News Oil & Gas

Truck Owners’ Strike: How NNPC, DSS Intervention Saved Nigeria From Looming Fuel Scarcity

By JAMES EZEMA

Long queues as a result of acute fuel scarcity, is not new to Nigerians. Drivers in the past have had to wait for two or more days on queues at patrol stations in parts of the country to be able to fill their tanks.

In some occasions, after the long wait at the filling stations, fuel was either rationed to drivers or they had to bribe the fuel pump attendants to be able to buy a full tank to justify the long wait.

Black marketers had a field day in those horrifying years of incessant fuel scarcity in the country.

A similar experience was looming after the Nigerian Association of Road Transport Owners (NARTO) on Monday ordered its members, including tanker drivers nationwide, to halt operations in protest against a federal government of Nigeria’s directive banning petroleum trucks above 45,000 litres from plying Nigerian roads.

However, the body has halted the strike following the intervention of the Nigerian National Petroleum Corporation (NNPC) and the Department of State Services (DSS).

NARTO suspended the two-day warning strike which it commenced on Tuesday, saving Nigerian motorists another round of pains associated with long queues at filling stations in the past.

According to the National President of the association, Yusuf Othman, who spoke to newsmen on Tuesday in Abuja, the body was prevailed upon by some government officials to shelve the strike.

NARTO is the umbrella body of all commercial vehicles owners engaged in the haulage of petroleum products, general cargoes, and movement of goods and passengers within Nigeria and the West-African sub-region.

In his words, Othman said, “Yesterday (Monday), following an emergency meeting of the National Executive Council of our association, it was resolved that transport owners would park their trucks from 22nd to 23rd September, 2020.

“This was in protest of the Federal Government’s decision to ban all trucks of over 45,000 litres capacity from loading petroleum products from all depots throughout the country.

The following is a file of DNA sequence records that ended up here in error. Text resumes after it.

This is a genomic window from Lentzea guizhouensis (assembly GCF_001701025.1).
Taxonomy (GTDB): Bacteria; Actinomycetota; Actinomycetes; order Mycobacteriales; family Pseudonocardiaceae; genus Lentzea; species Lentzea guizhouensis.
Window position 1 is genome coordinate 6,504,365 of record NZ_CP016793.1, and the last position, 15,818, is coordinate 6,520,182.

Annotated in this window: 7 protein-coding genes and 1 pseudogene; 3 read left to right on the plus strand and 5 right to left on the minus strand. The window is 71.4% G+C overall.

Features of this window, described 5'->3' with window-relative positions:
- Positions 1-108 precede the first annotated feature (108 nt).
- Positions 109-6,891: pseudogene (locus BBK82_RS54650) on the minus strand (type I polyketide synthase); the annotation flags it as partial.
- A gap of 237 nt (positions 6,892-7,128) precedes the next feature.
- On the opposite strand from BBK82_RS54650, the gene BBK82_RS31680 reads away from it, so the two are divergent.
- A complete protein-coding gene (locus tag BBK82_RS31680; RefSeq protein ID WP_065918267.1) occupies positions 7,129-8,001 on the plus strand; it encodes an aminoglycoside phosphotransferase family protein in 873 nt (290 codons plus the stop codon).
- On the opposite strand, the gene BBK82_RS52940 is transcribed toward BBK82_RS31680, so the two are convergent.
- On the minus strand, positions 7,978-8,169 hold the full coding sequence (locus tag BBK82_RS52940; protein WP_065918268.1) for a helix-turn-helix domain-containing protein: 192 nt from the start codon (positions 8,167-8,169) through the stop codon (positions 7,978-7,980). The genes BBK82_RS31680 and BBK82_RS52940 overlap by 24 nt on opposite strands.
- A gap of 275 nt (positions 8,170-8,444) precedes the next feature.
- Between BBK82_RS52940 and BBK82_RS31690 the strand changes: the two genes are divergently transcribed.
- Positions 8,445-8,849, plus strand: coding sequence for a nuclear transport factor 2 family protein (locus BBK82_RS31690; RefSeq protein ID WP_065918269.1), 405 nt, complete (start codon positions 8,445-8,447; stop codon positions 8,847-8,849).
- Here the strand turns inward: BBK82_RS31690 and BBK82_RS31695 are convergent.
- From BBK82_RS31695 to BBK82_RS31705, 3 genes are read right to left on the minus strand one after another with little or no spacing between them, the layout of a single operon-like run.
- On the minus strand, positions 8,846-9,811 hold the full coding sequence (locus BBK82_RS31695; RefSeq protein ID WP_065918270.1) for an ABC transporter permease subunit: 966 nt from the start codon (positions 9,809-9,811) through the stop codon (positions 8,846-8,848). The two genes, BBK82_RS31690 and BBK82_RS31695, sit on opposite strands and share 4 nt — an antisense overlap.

“However, following the intervention of the Group Managing Director of NNPC and the Director-General of the DSS, we are hereby directing all our members to resume operation nationwide.

“This is a directive that we revert to status quo until January 2021 to allow for wider consultation”, he explained.

It is expected that by next year, members of the association would have been able to re-engineer their trucks in line with the federal government directive on the ban of trucks above 45,000 litres from plying Nigerian roads.

Othman assured that members of the association who had already stopped operations had been contacted on the new development.

He expressed high hope that the few hours strike by association would not negatively affect petroleum products supply drastically across the country.

Nigerian labour unions have insisted that they would embark on nationwide industrial action over recent increment on patrol pump price in the country.

It’s believed that federal government and other stakeholders would equally intervene to avert a major fuel scarcity that could lead to a return of the black market exploitation of Nigerian motorists through exorbitant prices of patrol per litre.

In the past, black marketers sold a litre of patrol as high as N400 per litre at a time of scarcity.

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